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FIRST POSTED ON 1 DECEMBER 2018.


Shalom Aleichem and welcome to my Shabbat blog!

In the next three sessions, we will look at the Second Day of Creation, beginning here with the flood of judgment.

If the First Day of Creation is a picture of how we are in darkness, being separated from the light of the glory of God because of our sin, then the Second Day reveals firstly how we stand under judgment by a holy and righteous God. Sin demands a price, which must be paid, and this price is death. We see this fulfilled in the Great Flood, the first worldwide judgment, which we can read about in Genesis 6-8.

In order to better understand how this event could happen, remember in Gen 1:2, we were told how the world was formless, empty and dark in the beginning, and that the Spirit of God was hovering over the waters. The Bible tells us that the world was initially covered in water, for it was only on the Second Day that part of this water was separated out and lifted up into the atmosphere, and the Third Day that dry ground first appeared when the remaining waters were gathered, probably in the deepest parts of the earth. The flood came about when God released all these waters stored above the sky and underneath the earth back onto the world. For those of you who doubt whether the flood really happened, there are over 270 accounts of this global catastrophe from people groups and cultures all over the world.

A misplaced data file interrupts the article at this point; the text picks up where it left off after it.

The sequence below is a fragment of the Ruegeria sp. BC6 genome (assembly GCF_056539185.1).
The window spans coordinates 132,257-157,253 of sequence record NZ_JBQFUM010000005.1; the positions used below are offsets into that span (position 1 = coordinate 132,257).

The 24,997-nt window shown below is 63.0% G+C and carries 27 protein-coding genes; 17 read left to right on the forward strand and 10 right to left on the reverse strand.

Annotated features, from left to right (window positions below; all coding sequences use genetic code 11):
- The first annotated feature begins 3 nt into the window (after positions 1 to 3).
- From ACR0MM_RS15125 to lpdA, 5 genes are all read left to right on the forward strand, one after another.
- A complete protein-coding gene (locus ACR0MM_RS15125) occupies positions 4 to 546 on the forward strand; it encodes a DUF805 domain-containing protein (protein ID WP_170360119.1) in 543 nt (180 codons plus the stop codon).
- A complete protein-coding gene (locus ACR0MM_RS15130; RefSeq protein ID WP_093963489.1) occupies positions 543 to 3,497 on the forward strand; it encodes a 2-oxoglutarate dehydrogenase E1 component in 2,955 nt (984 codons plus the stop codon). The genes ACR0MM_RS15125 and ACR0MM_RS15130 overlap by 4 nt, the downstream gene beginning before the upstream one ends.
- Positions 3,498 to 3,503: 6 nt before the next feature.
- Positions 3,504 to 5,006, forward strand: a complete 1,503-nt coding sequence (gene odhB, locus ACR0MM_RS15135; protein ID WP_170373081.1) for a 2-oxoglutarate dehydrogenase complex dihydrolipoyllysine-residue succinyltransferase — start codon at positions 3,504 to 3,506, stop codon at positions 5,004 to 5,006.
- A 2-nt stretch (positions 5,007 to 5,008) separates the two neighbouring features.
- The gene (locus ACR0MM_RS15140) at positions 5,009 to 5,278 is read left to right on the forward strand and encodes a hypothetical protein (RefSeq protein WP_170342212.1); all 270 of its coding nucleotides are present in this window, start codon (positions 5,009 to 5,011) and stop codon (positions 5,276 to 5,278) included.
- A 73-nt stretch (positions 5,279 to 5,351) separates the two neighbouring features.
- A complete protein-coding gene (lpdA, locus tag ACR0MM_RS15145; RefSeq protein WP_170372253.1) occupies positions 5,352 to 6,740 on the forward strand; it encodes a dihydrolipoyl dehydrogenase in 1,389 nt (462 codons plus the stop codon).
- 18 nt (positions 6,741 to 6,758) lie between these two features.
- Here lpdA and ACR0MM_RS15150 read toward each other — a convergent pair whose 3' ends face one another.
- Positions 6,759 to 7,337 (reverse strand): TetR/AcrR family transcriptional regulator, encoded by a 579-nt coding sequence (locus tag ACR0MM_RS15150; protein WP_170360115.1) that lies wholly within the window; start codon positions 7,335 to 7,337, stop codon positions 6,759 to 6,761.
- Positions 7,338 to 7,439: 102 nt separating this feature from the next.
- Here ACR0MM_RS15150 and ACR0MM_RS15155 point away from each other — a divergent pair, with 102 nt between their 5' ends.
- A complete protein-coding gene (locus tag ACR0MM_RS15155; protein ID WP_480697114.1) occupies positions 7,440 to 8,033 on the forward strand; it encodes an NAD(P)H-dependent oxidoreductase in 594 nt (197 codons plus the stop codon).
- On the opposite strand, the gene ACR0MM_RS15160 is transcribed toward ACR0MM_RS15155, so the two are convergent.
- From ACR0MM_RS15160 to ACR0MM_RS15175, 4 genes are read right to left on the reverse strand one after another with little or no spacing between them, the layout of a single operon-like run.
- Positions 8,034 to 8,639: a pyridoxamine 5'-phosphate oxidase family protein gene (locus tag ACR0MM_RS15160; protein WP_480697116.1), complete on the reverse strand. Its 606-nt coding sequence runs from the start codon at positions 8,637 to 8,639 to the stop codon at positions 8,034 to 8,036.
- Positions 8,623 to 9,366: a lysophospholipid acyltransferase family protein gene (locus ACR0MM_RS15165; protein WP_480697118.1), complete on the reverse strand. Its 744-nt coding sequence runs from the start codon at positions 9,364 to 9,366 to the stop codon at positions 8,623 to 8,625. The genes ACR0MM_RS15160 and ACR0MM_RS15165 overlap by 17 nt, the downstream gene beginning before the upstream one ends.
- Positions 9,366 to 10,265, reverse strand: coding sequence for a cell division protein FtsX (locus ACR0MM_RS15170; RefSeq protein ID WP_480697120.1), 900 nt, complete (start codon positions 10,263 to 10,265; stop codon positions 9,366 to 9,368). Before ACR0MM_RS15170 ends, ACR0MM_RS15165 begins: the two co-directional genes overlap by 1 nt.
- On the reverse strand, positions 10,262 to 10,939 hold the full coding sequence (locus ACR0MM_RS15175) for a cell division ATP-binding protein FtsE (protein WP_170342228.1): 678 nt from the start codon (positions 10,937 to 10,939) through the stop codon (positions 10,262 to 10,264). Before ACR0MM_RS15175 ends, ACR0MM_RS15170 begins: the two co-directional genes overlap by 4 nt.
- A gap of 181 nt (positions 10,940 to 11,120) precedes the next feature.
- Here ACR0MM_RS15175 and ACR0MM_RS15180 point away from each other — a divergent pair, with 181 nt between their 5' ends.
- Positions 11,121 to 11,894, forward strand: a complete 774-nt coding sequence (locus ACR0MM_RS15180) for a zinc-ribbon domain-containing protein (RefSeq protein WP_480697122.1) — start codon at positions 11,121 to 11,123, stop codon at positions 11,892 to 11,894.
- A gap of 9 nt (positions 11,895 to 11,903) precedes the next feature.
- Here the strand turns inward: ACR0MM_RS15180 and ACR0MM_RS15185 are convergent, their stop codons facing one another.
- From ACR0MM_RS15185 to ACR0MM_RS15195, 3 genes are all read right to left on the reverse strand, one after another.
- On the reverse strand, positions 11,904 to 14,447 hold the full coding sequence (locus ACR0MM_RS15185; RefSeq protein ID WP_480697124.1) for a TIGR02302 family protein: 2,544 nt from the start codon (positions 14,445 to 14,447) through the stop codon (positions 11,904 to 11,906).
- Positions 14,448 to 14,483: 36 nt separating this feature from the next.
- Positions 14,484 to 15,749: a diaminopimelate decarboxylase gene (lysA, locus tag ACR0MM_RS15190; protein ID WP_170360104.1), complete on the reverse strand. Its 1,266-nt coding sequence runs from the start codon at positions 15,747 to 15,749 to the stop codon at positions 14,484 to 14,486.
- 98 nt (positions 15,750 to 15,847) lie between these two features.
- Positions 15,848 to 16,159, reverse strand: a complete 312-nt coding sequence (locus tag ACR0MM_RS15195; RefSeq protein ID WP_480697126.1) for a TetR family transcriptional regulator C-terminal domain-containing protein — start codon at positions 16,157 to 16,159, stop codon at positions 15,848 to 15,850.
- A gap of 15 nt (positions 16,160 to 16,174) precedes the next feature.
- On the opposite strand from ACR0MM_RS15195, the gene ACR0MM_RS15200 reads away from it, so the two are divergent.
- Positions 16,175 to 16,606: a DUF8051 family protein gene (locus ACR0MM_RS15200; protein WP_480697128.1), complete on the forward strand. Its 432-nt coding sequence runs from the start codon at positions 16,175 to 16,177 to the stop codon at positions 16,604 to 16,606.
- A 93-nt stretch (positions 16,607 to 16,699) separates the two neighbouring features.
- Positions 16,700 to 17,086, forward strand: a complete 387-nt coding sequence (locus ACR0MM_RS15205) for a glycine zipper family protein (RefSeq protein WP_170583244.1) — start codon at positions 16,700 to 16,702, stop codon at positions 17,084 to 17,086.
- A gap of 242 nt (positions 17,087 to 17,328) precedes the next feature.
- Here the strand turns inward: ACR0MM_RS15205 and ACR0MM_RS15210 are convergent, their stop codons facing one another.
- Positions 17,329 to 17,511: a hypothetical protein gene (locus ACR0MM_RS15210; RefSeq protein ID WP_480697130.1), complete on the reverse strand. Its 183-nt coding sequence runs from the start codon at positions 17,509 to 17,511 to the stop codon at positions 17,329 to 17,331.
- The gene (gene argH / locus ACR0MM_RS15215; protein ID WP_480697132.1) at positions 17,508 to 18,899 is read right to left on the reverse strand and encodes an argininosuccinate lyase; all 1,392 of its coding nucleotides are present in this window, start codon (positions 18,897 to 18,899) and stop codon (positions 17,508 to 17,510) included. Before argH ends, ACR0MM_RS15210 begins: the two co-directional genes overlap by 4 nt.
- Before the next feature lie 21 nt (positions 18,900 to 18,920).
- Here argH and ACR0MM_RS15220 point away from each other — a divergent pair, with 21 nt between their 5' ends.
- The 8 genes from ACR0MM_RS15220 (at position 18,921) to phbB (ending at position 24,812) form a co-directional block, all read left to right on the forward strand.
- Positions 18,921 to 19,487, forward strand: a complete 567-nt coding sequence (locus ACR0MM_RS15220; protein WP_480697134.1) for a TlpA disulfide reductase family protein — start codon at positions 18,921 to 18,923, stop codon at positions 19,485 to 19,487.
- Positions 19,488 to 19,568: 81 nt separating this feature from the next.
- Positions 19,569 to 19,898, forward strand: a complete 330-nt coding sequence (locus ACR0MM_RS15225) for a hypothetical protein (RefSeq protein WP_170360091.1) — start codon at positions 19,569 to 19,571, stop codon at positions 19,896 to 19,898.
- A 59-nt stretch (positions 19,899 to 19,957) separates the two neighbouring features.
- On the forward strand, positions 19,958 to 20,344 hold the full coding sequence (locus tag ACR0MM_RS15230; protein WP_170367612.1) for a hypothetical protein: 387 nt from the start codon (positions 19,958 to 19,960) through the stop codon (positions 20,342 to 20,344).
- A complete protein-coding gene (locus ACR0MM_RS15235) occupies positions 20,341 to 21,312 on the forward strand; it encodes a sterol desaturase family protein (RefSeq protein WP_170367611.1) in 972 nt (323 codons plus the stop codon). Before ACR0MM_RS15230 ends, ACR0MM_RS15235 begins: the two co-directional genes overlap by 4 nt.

It is sobering to note that 1656 years passed from the time of Adam until the Flood. During this time, only 8 (Noah’s family) survived out of the possible 3-7 billion people that lived then. Noah’s father Lamech was 56 when Adam died at age 930, meaning that most of mankind would have heard first-hand from Adam about God, yet they still turned to evil. Imagine how heart-wrenching it was for Adam but even more so for God! You would also recall that following the Fall, God promised Adam and Eve in Gen 3:15 an offspring who would crush Satan’s head and so redeem mankind. They must have harboured this hope when Cain - literally the first “son of man” - was born. But instead of crushing Satan, Cain murdered his own brother, Abel. We are just so utterly sinful, unable to rescue ourselves. Only God Himself - when He came to us as Jesus the True “Son of Man” - is able to accomplish this - to crush Satan and cover the nakedness and shame of our sins.